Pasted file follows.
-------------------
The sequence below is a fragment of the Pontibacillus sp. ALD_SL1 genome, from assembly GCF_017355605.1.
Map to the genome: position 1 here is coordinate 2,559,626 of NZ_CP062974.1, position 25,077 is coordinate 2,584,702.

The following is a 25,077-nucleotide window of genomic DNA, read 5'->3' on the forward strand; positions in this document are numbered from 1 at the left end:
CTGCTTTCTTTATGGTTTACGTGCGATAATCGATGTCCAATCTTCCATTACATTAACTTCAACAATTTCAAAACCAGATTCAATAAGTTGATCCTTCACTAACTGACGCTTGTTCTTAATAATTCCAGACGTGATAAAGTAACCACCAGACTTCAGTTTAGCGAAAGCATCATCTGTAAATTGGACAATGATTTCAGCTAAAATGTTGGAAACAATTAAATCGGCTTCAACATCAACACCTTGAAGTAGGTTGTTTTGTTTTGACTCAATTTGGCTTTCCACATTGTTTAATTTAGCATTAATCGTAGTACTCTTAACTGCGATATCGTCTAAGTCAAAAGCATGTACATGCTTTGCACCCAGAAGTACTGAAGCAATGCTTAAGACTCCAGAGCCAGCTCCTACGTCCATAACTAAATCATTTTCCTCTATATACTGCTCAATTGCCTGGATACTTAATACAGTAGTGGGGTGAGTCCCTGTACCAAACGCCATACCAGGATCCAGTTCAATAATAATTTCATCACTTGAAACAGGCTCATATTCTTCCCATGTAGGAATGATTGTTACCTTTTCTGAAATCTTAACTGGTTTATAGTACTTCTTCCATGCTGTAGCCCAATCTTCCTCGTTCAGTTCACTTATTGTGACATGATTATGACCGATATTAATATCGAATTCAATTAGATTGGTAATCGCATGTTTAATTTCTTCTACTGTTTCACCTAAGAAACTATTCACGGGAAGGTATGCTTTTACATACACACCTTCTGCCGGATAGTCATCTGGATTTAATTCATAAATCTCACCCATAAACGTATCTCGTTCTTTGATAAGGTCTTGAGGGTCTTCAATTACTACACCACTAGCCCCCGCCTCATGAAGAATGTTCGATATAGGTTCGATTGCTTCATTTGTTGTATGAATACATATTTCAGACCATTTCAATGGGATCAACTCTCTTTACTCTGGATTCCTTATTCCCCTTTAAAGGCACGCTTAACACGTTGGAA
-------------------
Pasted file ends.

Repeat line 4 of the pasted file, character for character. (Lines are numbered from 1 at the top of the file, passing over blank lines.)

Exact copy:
CTGCTTTCTTTATGGTTTACGTGCGATAATCGATGTCCAATCTTCCATTACATTAACTTCAACAATTTCAAAACCAGATTCAATAAGTTGATCCTTCACTAACTGACGCTTGTTCTTAATAATTCCAGACGTGATAAAGTAACCACCAGACTTCAGTTTAGCGAAAGCATCATCTGTAAATTGGACAATGATTTCAGCTAAAATGTTGGAAACAATTAAATCGGCTTCAACATCAACACCTTGAAGTAGGTTGTTTTGTTTTGACTCAATTTGGCTTTCCACATTGTTTAATTTAGCATTAATCGTAGTACTCTTAACTGCGATATCGTCTAAGTCAAAAGCATGTACATGCTTTGCACCCAGAAGTACTGAAGCAATGCTTAAGACTCCAGAGCCAGCTCCTACGTCCATAACTAAATCATTTTCCTCTATATACTGCTCAATTGCCTGGATACTTAATACAGTAGTGGGGTGAGTCCCTGTACCAAACGCCATACCAGGATCCAGTTCAATAATAATTTCATCACTTGAAACAGGCTCATATTCTTCCCATGTAGGAATGATTGTTACCTTTTCTGAAATCTTAACTGGTTTATAGTACTTCTTCCATGCTGTAGCCCAATCTTCCTCGTTCAGTTCACTTATTGTGACATGATTATGACCGATATTAATATCGAATTCAATTAGATTGGTAATCGCATGTTTAATTTCTTCTACTGTTTCACCTAAGAAACTATTCACGGGAAGGTATGCTTTTACATACACACCTTCTGCCGGATAGTCATCTGGATTTAATTCATAAATCTCACCCATAAACGTATCTCGTTCTTTGATAAGGTCTTGAGGGTCTTCAATTACTACACCACTAGCCCCCGCCTCATGAAGAATGTTCGATATAGGTTCGATTGCTTCATTTGTTGTATGAATACATATTTCAGACCATTTCAATGGGATCAACTCTCTTTACTCTGGATTCCTTATTCCCCTTTAAAGGCACGCTTAACACGTTGGAA